TERRY GROSS, HOST:
This is FRESH AIR. I’m Terry Gross. For people prone to depression, especially if the depression is triggered by stress, this is probably a really difficult period. That’s one of the things I’m going to talk about with my guest John Moe, who you might know from his public radio podcast “The Hilarious World Of Depression,” which is also the name of his new book. He’s a humorist who’s dealt with clinical depression much of his life. On his podcast, he interviews people – mostly comics – who have depression. In his book, he writes about his own depression and the history of mental illness in his family. His older brother died by suicide. Throughout the book, Moe quotes relevant passages of his interviews with comics. In the preface, he writes that the book is about how he’s been tortured by depression but also found the absurd humor in it.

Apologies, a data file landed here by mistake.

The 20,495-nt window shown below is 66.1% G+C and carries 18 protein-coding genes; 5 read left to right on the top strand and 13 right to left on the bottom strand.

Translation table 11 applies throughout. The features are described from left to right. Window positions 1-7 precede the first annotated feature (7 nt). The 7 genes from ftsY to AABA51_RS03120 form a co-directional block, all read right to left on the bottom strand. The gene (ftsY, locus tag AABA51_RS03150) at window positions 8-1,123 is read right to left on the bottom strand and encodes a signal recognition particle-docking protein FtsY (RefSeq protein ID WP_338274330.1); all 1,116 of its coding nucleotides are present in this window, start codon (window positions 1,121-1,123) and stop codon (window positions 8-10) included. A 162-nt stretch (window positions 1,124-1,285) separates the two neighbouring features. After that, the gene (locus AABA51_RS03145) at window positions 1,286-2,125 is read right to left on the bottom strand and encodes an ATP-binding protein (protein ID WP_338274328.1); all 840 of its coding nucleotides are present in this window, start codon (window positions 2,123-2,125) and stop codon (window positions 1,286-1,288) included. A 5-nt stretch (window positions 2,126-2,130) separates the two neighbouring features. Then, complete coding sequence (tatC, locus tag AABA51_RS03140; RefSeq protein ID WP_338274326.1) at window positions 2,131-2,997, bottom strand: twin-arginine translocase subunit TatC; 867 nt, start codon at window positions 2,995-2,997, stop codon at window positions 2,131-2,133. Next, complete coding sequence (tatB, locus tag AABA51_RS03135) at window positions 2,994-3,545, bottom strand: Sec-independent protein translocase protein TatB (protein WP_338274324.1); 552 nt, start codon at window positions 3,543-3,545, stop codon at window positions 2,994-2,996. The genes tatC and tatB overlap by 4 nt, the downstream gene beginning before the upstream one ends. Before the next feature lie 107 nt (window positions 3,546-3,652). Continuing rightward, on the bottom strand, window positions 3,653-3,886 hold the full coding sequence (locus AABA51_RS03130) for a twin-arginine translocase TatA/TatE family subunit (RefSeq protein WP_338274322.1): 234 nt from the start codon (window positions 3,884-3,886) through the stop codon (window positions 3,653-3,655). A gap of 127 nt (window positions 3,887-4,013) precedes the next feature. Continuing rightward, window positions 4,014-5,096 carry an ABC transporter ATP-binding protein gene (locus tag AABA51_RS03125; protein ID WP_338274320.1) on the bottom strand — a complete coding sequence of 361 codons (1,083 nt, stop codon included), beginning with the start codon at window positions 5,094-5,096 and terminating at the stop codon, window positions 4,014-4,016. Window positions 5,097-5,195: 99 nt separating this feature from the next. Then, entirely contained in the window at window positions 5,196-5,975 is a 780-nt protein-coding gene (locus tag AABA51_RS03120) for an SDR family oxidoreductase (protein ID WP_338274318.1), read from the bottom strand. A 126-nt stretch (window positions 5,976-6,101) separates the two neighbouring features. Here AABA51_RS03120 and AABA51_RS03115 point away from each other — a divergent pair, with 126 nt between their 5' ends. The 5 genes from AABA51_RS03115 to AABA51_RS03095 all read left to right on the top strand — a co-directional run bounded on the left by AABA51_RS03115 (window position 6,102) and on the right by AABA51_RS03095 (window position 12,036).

In fact, your thoughts often have much more to do with how you feel than what is actually happening in your life.
This isn’t a new idea. Nearly two thousand years ago the Greek philosopher, Epictetus, stated that people are disturbed “not by things, but by the views we take of them.” In the Book of Proverbs (23: 7) in the Old Testament you can find this passage: “For as he thinks within himself, so he is.” And even Shakespeare expressed a similar idea when he said: “for there is nothing either good or bad, but thinking makes it so” (Hamlet, Act 2, Scene 2).
Burns M.D., David D.. Feeling Good: The New Mood Therapy